An Islandmagee petrol head is hoping to power his way into the history books by setting a new land speed record on his homemade motorcycle.
Sam Marsden, a mechanical engineering graduate, has spent the several months painstakingly assembling a 1000cc streamline bike in his father’s shed at the family farm.
With his labour of love almost complete, Sam now hopes to take his creation to the Bonneville Salt Flats in Utah, USA, where he will attempt to fulfil his dream of smashing a record which has stood for almost half a century.
The current land speed record for under 1000cc motorbikes stands at 183mph; set by New Zealander Burt Munro in 1967. Munro was 68 and was riding a 47-year-old machine when he set the record.
But 23-year-old Sam and his team of experts are confident their machine is up to the challenge.
“The bike is designed to travel at speeds of up to 250mph, but we think it is capable of reaching 280mph,” he told the Times.
“We have been carrying out tests at Newtownards airfield and are pleased with the results. The bike is basically finished and we are just tweaking it at the moment.”
Only one final hurdle stands between Sam and his shot at breaking Munro’s record; funds to transport the bike across the Atlantic.
He added: “We will be challenging for the record in late September, and need to raise about £10,000 between now and then to be able to fly the bike out to America.
“A lot of local businesses have supported the project to enable it to get to this point, but we need one final push.”
Sam’s ambition of following in the footsteps of Munro stems from words of encouragement he received from prominent local engineer, Professor Gordon Blair.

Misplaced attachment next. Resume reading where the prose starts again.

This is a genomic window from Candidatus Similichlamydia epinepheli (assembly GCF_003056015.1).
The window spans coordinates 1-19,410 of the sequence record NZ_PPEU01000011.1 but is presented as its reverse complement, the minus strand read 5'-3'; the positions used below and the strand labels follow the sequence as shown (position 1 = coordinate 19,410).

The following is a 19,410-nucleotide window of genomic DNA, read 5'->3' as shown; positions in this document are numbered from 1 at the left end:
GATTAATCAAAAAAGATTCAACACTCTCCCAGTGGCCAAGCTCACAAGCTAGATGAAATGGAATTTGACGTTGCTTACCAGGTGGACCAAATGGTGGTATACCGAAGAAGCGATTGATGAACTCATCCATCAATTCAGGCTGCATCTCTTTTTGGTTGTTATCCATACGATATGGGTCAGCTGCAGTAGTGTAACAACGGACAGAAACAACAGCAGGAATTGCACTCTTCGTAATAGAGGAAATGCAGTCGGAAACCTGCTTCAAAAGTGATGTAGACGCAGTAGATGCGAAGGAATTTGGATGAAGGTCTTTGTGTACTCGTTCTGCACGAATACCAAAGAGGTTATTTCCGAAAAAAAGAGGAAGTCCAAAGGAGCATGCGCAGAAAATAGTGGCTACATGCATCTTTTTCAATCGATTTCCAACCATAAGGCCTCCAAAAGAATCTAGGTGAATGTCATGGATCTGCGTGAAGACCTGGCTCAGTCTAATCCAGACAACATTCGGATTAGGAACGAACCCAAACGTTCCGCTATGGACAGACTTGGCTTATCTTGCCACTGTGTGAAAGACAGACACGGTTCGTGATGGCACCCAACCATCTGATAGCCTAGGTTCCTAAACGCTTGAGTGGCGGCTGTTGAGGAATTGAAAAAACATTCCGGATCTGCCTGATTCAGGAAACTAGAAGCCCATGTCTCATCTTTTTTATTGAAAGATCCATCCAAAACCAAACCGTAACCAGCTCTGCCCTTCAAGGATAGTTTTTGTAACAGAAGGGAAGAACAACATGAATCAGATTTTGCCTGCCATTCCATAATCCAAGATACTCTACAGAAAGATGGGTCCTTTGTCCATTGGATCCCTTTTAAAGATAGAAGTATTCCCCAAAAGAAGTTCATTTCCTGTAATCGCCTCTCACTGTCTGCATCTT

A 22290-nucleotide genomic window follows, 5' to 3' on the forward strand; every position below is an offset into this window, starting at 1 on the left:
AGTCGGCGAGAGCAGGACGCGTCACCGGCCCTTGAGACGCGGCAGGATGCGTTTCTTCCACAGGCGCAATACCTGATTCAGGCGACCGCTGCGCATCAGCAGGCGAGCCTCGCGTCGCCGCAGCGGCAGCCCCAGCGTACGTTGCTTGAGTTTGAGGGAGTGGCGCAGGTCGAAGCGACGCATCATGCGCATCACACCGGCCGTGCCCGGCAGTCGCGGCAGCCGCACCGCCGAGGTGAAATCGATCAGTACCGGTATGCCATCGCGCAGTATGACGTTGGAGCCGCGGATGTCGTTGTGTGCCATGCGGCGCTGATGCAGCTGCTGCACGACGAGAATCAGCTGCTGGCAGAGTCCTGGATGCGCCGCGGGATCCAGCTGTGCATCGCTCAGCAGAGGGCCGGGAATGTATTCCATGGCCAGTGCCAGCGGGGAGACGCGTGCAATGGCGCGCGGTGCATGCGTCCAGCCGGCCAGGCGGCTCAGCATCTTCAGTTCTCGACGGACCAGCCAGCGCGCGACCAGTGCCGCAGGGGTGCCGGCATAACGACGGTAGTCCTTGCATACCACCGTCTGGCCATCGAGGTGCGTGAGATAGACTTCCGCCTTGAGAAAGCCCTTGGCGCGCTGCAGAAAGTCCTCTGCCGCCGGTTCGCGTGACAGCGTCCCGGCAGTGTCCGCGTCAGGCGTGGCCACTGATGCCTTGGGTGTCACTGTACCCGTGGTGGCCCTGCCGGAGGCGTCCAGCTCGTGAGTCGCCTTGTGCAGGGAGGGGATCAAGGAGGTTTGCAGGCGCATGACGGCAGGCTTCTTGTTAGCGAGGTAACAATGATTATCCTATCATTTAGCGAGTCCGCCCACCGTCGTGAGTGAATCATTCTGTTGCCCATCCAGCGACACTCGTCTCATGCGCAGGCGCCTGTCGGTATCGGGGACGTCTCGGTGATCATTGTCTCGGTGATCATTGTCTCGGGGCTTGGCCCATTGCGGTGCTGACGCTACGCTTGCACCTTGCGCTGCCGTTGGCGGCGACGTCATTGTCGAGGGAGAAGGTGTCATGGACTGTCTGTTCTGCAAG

Prof Blair was born in Larne in 1937 and educated at Larne Grammar School before rising through the ranks at Queen’s University,
As an esteemed academic, he in turn inspired Sam to pursue his dream of becoming an engineer.
“When I met Professor Blair I was still at school and, because of his interest in motorbikes, we talked amongst other things about Munro’s record,” Sam added.
“To me it was just a pipe-dream but when one of the world’s greatest engineers tells you that something can be done, you know it’s not a fantasy but it’s a reality.
“To have someone of Gordon Blair’s standing have such faith and belief in me really made an impression.”
Sam’s quest to become the new record holder has also been backed by Munro’s son, John.
“John heard about my mission and wanted to meet me, so he flew over to Dublin,” Sam explained. “He basically told me that his father’s record has stood for too long and gave me his blessing in my efforts to beat it. He said records are made to be broken.”
What make’s Sam’s story all the more incredible is the fact that he suffers from severe dyslexia, which meant getting an education has proved to be a struggle for the Islandmagee man.
“As a kid I was told I had no prospects, but I wouldn’t accept that,” he added.
“Against all the odds I got a place in a Grammar school, completed my A levels and secured a place at Queens University to study mechanical engineering, which was a dream come true.”
But Sam’s quest is not just about fulfilling his own personal ambitions; he also wants to showcase Northern Ireland as a centre of excellence for engineering.
He is currently an ambassador for the Science, Technology, Engineering & Maths (STEM) Network, and aims to encourage young people to pursue STEM subjects.
Sam added: “Most young people are just like me and will face difficulty with their education. It is much easier to give up and not try to overcome the things that stand in your way, but if I can succeed anyone can. You need to believe in yourself and never give up.”
During his gap year at Queen’s, Sam was selected for a placement with the Red Bull F1 racing team, working as a junior design engineer.
“I was told I had been selected for position because I had stated my ambition was to break Munro’s land speed record. It was my dream to attempt something ambitious that caught their attention,” Sam said.
“I want to inspire young people to follow their dreams.”
Anyone who wishes to donate to Sam’s cause can do so by visiting www.projectvelocity-bonneville.com
Potential sponsors should contact email@example.com